Kenya National Commission on Human Rights
Nairobi, 12th August 2022
HUMAN RIGHTS UPDATE ON THE VOTES COUNTING, TALLYING, AND TRANSMISSION OF RESULTS
The Kenya National Commission on Human Rights (KNCHR) issues this second brief following its monitoring exercise in over 250 Constituencies across the country. From the onset, the Commission notes that the transmission of results from the polling stations to the Constituency, County and National Tallying Centers went on fairly well and that the IEBC has been prompt in uploading the Forms 34As and 34Bs in the online portal. The Commission applauds IEBC for its tireless efforts as this prompt action facilitates access to information for all and enhances transparency in the transmission of the 2022 general election results. The Commission further lauds the Inspector General of the National Police Service and the Director of Public Prosecutions for the swift action and timely responses and actions that have been demonstrated by their officers in the past few days to apprehending holding to account those implicated in electoral malpractices.
The above observation notwithstanding, and in view of attaining prompt action for human rights gaps in this year’s electoral process, the Commission wishes to highlight the following areas of concern observed during the votes Counting, Tallying and Transmission phases.
The Commission notes with great concern the rising trend of blatant disruption of electoral process at the Constituency tallying centers. While the law allows for aspirants through their agents to observe the counting and tallying process, it is paramount that this right does not infringe on the work of electoral officials. Any attack on the IEBC officials and the destruction of voter materials at tallying centers is a serious criminal offense as it interferes with the electoral process and the will of the people. The Commission has documented various cases of interference and attacks at tallying centers and notes that the security personnel has in all cases taken swift action to restore order. In some of these disturbing cases, the Commission has evacuated its monitors in tallying centers in Kirinyaga and Vihiga Counties where violence broke out. Other disruptive cases have been recorded as follows;
The Commission in its monitoring exercise continues to observe the diverse application of standards being exhibited by IEBC officials in their electoral process duties across the country.
The Kenya National Commission on Human Rights field monitors across the country have reported varied standards on the requirement of pinning the results of Form 34As at the polling stations after the determination and declaration of results. The majority of the polling stations observed by the Commission monitors shows that IEBC officials did not pin the Form 34As openly and at strategic locations of the polling stations as has been the norm in past elections. The Presiding Officers concerned indicated it was a directive received from the Returning Officers and as such they only allowed photographic evidence of the carbon prints which in most cases were hardly visible.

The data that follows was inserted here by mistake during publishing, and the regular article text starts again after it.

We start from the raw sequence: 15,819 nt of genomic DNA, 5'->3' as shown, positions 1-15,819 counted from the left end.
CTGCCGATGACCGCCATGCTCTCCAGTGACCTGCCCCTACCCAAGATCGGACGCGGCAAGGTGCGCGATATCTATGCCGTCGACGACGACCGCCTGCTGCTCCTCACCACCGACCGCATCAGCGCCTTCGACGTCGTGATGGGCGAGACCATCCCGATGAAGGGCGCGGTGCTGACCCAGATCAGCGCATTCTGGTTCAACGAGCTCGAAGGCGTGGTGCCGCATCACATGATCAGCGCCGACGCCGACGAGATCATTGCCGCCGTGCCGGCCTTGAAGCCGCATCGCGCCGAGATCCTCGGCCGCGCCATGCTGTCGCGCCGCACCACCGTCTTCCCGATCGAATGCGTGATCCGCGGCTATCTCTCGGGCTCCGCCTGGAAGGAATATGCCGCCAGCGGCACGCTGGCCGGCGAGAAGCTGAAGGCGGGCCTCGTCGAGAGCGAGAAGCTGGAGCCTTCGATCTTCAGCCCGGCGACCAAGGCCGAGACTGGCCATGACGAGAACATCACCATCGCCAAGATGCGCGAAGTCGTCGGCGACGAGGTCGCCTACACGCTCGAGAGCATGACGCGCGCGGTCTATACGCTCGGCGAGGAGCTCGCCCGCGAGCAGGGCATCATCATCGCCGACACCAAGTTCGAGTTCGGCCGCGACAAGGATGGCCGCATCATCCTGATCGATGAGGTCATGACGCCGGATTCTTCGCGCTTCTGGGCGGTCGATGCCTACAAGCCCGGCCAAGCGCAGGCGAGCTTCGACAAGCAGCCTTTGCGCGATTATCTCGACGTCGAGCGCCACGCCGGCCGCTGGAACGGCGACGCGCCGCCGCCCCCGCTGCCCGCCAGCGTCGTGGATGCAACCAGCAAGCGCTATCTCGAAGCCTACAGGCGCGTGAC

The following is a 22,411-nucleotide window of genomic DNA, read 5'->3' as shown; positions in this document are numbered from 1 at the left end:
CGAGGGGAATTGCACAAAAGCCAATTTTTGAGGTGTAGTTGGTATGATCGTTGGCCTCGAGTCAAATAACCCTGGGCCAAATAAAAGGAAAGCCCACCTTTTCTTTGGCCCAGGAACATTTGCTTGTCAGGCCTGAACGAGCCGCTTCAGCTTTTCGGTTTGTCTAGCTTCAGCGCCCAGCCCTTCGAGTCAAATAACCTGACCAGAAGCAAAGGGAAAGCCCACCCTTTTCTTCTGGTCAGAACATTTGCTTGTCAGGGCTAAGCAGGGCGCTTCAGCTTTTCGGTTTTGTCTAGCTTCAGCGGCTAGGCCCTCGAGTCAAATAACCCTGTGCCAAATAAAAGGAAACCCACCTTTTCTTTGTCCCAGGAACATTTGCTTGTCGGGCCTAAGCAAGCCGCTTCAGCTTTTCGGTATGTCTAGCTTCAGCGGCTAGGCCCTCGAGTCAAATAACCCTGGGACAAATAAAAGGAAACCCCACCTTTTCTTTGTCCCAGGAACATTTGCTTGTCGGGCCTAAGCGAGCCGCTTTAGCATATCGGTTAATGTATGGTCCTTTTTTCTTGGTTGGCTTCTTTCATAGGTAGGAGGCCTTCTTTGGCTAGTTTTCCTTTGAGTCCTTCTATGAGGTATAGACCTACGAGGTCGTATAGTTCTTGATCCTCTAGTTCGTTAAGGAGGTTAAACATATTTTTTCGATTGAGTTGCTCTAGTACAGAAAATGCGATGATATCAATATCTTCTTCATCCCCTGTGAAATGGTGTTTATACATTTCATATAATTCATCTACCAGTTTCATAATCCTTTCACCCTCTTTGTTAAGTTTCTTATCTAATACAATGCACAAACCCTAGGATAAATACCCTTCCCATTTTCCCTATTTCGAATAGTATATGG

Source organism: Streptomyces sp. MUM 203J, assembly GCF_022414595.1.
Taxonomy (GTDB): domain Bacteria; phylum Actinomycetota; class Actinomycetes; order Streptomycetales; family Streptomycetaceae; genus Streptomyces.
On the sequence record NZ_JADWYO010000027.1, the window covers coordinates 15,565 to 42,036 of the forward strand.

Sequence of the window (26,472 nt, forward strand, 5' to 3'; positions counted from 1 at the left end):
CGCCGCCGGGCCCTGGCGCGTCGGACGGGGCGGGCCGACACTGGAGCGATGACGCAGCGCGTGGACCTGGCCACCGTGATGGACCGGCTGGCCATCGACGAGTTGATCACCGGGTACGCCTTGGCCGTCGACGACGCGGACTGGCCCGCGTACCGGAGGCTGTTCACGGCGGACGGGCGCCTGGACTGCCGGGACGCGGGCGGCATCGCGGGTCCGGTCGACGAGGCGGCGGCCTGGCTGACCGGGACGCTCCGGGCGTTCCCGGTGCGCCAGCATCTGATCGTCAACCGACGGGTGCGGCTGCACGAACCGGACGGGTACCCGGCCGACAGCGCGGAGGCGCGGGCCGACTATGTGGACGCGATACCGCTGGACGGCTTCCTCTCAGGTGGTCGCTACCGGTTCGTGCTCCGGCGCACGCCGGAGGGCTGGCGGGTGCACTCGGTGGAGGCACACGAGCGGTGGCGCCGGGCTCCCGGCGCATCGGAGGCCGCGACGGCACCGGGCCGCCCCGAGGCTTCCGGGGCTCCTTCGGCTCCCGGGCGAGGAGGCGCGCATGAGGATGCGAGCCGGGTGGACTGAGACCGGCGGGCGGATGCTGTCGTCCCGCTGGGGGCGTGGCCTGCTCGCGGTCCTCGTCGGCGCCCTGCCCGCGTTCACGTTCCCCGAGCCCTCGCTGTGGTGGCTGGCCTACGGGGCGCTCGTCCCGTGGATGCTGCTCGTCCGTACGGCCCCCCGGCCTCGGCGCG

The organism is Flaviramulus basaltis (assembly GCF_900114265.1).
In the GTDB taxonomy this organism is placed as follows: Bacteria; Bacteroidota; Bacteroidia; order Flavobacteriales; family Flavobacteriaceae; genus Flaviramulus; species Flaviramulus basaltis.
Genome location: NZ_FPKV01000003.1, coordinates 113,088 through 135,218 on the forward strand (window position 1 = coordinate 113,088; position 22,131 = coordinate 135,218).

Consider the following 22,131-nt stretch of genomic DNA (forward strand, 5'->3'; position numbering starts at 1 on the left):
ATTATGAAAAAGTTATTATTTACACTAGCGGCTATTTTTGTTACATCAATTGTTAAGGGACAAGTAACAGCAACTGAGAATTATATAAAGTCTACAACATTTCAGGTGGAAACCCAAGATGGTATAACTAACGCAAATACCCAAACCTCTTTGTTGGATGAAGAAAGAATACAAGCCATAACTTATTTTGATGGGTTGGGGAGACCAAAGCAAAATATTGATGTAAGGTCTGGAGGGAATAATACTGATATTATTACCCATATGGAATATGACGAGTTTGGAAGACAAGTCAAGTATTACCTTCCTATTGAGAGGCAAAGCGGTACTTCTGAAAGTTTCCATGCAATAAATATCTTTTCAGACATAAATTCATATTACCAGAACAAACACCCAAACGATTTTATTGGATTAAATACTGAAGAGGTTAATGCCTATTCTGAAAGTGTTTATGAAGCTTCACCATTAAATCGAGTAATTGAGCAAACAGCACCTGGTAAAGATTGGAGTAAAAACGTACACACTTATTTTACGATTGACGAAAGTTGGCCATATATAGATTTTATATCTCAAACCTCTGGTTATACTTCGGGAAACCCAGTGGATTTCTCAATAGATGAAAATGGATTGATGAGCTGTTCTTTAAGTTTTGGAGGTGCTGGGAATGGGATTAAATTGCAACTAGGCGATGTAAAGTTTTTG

The Commission wishes to bring to the fore that law under Section 39(1) of the Elections Act is very clear that the IEBC shall determine, declare and publish the results of an election after the closure of the polls. Further regulation 79 (2) (A) of the Election (General) Regulations provides that the IEBC Presiding Officer shall affix a copy of the declaration of the results at the public entrance to the polling station or at any place convenient and accessible to the public at the polling station. The Kenya National Commission on Human Rights calls upon the IEBC leadership to immediately issue a directive to all Presiding Officers to comply with this directive as it not only facilitates access to information to members of the public but also enhances transparency and curbs malpractices.
Another observation by the Commission on the wide-ranging standards was on facilitating observers to carry out their role at the polling stations and in tallying centers. Electoral laws and regulations allow for accredited persons and institutions to be present at voting and tallying centers as a mechanism of enhancing transparency and accountability of the election process. However, some Presiding Officers and Returning Officers were restraining observers to access centers demanding for introductory letters and oaths of secrecy which were only applicable to party agents.
The Commission appreciates the role of technology and its impact on efficient information dissemination from various parts of the country. Social media platforms have been awash with campaign messages, peace advocacy and general election governance messaging that were to facilitate voters to be ready for the just concluded polls. However, the Commission reminds members of the public and leaders, especially during these tense moments of results announcement that the platforms should not be used for mis/disinformation or to whip up public emotions. Social media is just a court of public opinion but not a legal institution that can offer instant redress. Thus, the Commission calls upon leaders and citizens not to use these channels to instigate unrest but rather employ the use of the rightful legal channels such as the Courts to seek justice and redress in the event of any grievances.
Roseline D A Odede, HSC